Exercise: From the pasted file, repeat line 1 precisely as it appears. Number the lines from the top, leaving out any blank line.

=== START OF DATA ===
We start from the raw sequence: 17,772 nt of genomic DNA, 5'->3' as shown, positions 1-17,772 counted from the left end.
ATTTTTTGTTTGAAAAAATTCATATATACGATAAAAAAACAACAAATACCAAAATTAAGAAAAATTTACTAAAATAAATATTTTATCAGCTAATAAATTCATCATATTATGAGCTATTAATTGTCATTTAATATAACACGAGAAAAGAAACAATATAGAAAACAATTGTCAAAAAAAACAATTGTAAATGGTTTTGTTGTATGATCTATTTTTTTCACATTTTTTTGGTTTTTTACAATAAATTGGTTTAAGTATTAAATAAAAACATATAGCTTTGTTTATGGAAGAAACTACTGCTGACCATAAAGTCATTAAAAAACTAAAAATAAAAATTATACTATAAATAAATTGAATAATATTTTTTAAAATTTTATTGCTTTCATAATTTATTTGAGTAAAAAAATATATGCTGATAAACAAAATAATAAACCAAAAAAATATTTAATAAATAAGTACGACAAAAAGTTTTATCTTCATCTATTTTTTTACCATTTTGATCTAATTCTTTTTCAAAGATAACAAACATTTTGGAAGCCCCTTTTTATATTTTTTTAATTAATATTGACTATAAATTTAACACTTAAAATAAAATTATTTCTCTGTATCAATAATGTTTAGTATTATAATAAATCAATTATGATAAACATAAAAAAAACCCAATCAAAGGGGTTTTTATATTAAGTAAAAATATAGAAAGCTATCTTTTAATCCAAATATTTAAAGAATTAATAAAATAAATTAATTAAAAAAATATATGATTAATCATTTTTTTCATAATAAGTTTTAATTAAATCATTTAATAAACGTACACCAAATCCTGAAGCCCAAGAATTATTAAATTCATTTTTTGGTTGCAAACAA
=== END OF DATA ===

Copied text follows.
We start from the raw sequence: 17,772 nt of genomic DNA, 5'->3' as shown, positions 1-17,772 counted from the left end.